Global capitalism has served to further reinforce the caste system. In Thane, a neighbouring sleeper metropolis of Mumbai, an apartheid based on consumer choice is being raised against the Bahujans (“people of the majority”) of India, the majority of the subcontinent who remain caste-bound and ruled by upper-caste minorities. Gated communities have sprouted, ones which promise lavish amenities. Home buyers move out of the malaise of unplanned development and socialist-era low income housing to inhabit a community that separates them from their neighbours with a wall. They see it as a democratisation of luxury or a standard of living that reflects their class status and probable caste status.
As Ambedkar tells us, the caste system “is not merely a division of labour. It is also a division of labourers”. To counter this, he proposed a subaltern radical philosophy that held its ground in pragmatism rather than international standing. The dams and industries of modern India may have created access to resources, but this was soon lost to private interests who monopolised capital after liberalisation. Today, a tiny population controls more than 70 per cent of the country’s resources, towering over a subservient middle class and a disaffected working class that includes the many millions of Dalits, Tribals, Muslims, and all those removed from power.
THE DALITS OF THE WORLD AND THE PANTHERS
In 1972, a group of dejected young men in Bombay founded the Dalit Panther Party, beginning the formal association of Dalit identity with political “blackness”. A year later, they released the Dalit Panther Manifesto which defined a Dalit as “members of scheduled castes and tribes, Neo-Buddhists, the working people, the landless and poor peasants, women and all those who are being exploited politically, economically and in the name of religion.”
Dalits today refuse the moniker Harijan and actively identify with the term Dalit, or Bahujan. This re- appropriation cannot be seen in isolation. It’s a move born from and with, amongst others, conversations between Ambedkar and Du Bois, that speaks to both Steve Biko’s Black Consciousness Movement in South Africa and the Black Power Movement of the USA.
As the Dalit Panther Manifesto of 1973 states: “Due to the hideous plot of American imperialism, the Third Dalit World, that is, oppressed nations, and Dalit people are suffering. Even in America, a handful of reactionary whites are exploiting blacks. To meet the force of reaction and remove this exploitation, the Black Panther movement grew. From the Black Panthers, Black Power emerged. The fire of the struggles has thrown out sparks into the country. We claim a close relationship with this struggle. We have before our eyes the examples of Vietnam, Cambodia, Africa and the like.”
AN IMAGINARY DIALOGUE BETWEEN DIOP AND AMBEDKAR
A dialogue between Diop and Ambedkar, even though imagined by me, someone who represents both caste and class privilege, allows us to conceive of a new Bahujanafrique, which, in opposition to the monumental Françafrique, is an alliance built in camaraderie by black people in Africa and their diasporas.
The arts are already a vehicle for this. The Black Arts Movement is seeing a renaissance among Dalit artists in India who are claiming their rightful position within culture by proposing an alternate aesthetic. Artists such as Jithin Lal NR, Amol K Patil and Yogesh Barve draw from their lived experiences to compose art works that resent and resist. A feminist Dalit critique is rising in solidarity to deal with misogyny as an intersectional approach against the dual oppression women face.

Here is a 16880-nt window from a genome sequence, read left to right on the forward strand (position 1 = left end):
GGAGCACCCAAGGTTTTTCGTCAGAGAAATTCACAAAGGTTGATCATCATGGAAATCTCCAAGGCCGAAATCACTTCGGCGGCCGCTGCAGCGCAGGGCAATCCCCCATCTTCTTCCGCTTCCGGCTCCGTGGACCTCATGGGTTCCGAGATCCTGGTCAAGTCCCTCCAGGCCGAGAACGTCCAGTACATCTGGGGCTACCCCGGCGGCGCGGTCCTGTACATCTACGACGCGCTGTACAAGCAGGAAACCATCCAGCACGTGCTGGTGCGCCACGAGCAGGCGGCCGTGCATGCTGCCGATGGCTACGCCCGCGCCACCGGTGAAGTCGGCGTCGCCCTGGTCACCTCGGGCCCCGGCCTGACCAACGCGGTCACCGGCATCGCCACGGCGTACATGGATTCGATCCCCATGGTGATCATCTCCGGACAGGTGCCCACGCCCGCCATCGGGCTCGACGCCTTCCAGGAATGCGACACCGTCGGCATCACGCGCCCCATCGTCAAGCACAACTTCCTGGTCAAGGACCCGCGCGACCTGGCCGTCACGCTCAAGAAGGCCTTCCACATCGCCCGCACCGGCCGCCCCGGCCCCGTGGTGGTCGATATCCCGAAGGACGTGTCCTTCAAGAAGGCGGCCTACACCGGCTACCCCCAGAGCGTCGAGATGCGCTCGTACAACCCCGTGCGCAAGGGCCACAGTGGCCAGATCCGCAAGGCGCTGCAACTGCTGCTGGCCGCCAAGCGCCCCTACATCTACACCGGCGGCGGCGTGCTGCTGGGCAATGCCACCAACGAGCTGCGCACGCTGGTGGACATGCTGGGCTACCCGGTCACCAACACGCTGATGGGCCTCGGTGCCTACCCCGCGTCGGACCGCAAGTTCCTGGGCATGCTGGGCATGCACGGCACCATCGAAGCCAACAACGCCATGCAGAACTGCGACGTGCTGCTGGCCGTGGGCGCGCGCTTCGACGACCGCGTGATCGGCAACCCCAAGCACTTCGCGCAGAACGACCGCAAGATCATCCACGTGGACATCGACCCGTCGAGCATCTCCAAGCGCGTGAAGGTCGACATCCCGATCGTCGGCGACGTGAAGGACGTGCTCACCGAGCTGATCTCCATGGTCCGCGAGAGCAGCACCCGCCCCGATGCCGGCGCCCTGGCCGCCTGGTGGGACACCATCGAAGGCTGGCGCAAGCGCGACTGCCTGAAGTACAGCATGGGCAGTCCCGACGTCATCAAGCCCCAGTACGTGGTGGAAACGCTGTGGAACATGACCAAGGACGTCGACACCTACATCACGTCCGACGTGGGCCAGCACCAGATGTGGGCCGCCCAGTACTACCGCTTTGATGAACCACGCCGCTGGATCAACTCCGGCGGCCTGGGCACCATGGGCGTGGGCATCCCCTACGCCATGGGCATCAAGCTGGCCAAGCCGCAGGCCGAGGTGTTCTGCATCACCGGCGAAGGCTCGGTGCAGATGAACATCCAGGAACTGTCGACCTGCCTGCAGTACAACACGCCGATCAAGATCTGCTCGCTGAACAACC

Double-consciousness is not only a cultural position in politics that WEB Du Bois proposed, but a truism of the conundrum in aesthetics artists face in South Asia. The artist Krishna Reddy, at 93, has a long association with African-American art. His practice is a clear example of WEB Du Bois’s 1903 essay “The Souls of Black Folk”, in which he describes a vision of self from the context of your own eyes and from the eyes of the racist white society.
The exhibition that placed Issa Samb and Krishna Reddy’s practices in conversation at Laboratoire Agit’art in 2016 corresponded with Samb facing eviction due to the sale of the property by a developer who claimed ownership despite Samb’s forty years of residence there. The exhibition was thus staged as a performance of protest and solidarity.
Here is the opening of my text for the collaboration:
“Issa Samb is Senegal’s foremost conceptualist. He was one of the first Senegalese artists to criticise Léopold Sédar Senghor’s Negritude movement, demanding they disentangle themselves from the political line established by the state patronage of the arts. Samb has long lived beneath a banyan tree and a couple of baobabs that grow in the last space on rue Jules Ferry and the Plateau where trees grow wild. Here, he lives and tends to his garden and a laboratory of art where people are invited to make performances or to exhibit urban detritus that is turned into magnificent structures of dissent.”
In the exhibition, Samb and Reddy continue this tradition. At the opening, a crowd of more than a 1,000 gathered in solidarity, to the cacophony of performances and drums that recalled Indian rhythms. Samb once told me, in a loud clear tone, that he and I shared a history through the Dravidians. He explained how his banyan tree, standing next to the baobabs, represented that link. He told me how the Senegalese musician, Ahmadou Badiane, had gone to Rabindranath Tagore’s school in Santiniketan in search of Indian music, and had returned with the sound of drums and dances only people in Senegal could enact.
I encountered the Agit’art laboratory during its final days, not long before Samb died. After his passing, the legal owners of the plot came and chopped down his banyan tree. I watched the destruction from the pages of friends on Facebook. In India, cutting down a tree unleashes the spirits that inhabit it. I believe Samb’s spirit inhabited that tree and is now actively working to push artists towards a collective practice, that can cohere in a laboratory like that of Diop’s, or propose a new vehicle akin to Ambedkar’s Navayana, a confluence I describe as “Bahujanafrique”.
This and other stories available in the new issue of the Chronic, “The Invention of Zimbabwe”, which writes Zimbabwe beyond white fears and the Africa-South conundrum.
The accompanying books magazine, XIBAARU TEERE YI (Chronic Books in Wolof) asks the urgent question: What can African Writers Learn from Cheikh Anta Diop?